Tephriphonolite is a mafic to intermediate extrusive igneous rock in composition between phonotephrite and phonolite.[1] It contains 9 to 14% alkali content and 48 to 57% silica content (see TAS diagram).[2]

Tephriphonolite has been found, for example, at Colli Albani volcano, Italy[3] and in the Asuncion Rift, Paraguay.[4]


  1. "Unusual Lava Types". Strongly Alkaline Lavas. San Diego State University. Retrieved 2016-09-11.
  2. Bailey, Roy A. (2004). "Eruptive History and Chemical Evolution of the Precaldera and Postcaldera Basalt-Dacite Sequences, Long Valley, California: Implications for Magma Sources, Current Seismic Unrest, and Future Volcanism". United States Geological Survey: 17. Cite journal requires |journal= (help)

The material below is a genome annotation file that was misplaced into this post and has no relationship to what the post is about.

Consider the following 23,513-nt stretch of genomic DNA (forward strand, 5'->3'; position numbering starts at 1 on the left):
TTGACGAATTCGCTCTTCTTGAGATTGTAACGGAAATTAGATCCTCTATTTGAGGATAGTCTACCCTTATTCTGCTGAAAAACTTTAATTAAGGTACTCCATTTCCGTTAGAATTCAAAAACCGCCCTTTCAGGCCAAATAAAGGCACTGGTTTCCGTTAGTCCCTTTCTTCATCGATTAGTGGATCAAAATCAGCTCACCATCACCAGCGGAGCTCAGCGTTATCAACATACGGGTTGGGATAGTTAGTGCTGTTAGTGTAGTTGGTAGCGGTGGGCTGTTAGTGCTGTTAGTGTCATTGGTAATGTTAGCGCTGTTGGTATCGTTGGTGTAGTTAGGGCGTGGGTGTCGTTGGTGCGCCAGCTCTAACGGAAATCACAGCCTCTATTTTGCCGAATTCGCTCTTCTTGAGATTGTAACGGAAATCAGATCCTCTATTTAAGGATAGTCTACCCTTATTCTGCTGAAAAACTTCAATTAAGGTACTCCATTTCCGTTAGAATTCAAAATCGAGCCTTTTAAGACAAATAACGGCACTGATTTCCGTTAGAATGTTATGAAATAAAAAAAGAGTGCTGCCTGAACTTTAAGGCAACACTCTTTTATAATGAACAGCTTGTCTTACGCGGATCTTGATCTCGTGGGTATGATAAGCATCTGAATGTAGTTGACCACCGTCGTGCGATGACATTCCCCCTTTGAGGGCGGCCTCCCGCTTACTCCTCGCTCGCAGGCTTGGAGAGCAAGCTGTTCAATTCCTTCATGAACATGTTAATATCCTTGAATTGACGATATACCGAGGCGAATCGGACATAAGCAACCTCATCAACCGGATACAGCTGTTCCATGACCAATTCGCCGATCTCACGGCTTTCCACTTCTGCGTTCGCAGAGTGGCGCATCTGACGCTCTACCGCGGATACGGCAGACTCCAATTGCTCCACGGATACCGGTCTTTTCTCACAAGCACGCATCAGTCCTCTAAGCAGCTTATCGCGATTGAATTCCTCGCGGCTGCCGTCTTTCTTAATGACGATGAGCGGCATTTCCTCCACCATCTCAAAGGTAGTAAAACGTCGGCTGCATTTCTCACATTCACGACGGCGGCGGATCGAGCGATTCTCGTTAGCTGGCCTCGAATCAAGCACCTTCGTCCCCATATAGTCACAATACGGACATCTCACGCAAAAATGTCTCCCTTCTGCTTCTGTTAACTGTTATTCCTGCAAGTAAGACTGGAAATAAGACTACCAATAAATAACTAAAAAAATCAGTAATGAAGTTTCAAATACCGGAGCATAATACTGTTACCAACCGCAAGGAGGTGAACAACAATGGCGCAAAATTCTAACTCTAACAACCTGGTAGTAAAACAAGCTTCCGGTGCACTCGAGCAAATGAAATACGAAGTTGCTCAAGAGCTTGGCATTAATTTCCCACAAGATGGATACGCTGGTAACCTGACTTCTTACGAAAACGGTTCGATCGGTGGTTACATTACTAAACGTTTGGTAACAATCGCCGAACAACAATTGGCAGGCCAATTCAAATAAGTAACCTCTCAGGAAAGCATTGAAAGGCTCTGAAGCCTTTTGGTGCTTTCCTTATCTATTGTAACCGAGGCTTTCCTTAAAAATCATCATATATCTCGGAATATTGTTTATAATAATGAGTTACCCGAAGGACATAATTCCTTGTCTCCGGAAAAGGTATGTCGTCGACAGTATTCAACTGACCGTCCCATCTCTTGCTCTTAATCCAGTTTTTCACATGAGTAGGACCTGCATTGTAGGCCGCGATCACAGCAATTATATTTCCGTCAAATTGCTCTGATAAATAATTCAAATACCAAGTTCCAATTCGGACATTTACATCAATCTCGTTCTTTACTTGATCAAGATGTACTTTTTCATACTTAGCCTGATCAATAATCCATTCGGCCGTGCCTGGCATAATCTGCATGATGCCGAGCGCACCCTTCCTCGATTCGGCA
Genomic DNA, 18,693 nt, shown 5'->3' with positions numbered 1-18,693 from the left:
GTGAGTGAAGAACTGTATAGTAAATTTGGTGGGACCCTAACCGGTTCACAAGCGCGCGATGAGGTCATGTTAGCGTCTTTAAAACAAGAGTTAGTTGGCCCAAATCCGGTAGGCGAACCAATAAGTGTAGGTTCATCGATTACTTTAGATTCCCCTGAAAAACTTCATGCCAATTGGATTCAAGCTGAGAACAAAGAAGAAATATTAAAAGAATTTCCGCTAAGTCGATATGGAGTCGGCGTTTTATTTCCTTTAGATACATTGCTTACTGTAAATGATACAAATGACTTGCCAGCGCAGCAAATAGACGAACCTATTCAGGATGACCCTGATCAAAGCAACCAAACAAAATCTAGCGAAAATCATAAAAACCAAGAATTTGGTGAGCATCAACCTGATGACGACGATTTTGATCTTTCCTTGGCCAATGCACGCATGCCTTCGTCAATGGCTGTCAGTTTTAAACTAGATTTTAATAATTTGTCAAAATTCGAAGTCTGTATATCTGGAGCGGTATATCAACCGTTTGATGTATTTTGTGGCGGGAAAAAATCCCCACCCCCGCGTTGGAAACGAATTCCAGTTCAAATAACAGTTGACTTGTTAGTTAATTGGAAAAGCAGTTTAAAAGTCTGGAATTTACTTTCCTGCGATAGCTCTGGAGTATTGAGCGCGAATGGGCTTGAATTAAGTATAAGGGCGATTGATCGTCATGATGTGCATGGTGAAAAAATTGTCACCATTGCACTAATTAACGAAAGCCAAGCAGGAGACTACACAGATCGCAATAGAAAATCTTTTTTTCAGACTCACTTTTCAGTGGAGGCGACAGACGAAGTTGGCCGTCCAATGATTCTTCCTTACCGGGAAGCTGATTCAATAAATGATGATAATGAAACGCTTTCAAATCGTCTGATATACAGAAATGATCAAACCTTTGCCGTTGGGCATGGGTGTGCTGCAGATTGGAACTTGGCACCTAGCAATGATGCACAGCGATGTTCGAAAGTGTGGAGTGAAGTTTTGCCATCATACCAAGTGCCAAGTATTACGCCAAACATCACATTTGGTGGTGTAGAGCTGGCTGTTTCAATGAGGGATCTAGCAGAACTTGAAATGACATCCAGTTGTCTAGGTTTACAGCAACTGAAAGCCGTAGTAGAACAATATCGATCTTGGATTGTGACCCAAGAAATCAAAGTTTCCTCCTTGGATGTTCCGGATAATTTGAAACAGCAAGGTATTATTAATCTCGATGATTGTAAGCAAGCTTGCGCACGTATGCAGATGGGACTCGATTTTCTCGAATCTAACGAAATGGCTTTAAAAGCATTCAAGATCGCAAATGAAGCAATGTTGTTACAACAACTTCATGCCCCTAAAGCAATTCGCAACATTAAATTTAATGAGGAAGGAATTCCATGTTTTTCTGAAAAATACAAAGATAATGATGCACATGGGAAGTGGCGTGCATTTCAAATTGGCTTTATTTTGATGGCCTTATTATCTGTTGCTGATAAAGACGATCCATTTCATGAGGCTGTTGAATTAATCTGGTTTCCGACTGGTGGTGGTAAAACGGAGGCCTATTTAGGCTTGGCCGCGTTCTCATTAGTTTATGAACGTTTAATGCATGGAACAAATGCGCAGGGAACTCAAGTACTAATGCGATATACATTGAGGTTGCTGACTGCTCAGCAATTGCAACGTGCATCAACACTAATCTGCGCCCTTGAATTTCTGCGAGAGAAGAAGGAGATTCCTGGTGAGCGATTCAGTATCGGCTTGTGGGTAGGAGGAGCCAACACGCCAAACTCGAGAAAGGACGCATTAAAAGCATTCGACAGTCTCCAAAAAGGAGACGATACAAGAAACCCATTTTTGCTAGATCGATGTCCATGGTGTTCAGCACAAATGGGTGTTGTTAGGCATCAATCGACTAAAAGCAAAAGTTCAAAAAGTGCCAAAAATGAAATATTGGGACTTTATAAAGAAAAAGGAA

3. Campagnola, S.; Vona, A.; Romano, C.; Giordano, G. (2016). "Crystallization kinetics and rheology of leucite-bearing tephriphonolite magmas from the Colli Albani volcano (Italy)". Chemical Geology. 424: 12–29. doi:10.1016/j.chemgeo.2016.01.012.
  4. Velázquez, V.F.; Riccomini, C.; de Barros Gomes, C.; Kirk, J. (2011). "The Cretaceous Alkaline Dyke Swarm in the Central Segment of the Asunción Rift, Eastern Paraguay: Its Regional Distribution, Mechanism of Emplacement, and Tectonic Significance". Journal of Geological Research. 2011: 1–18. doi:10.1155/2011/946701.
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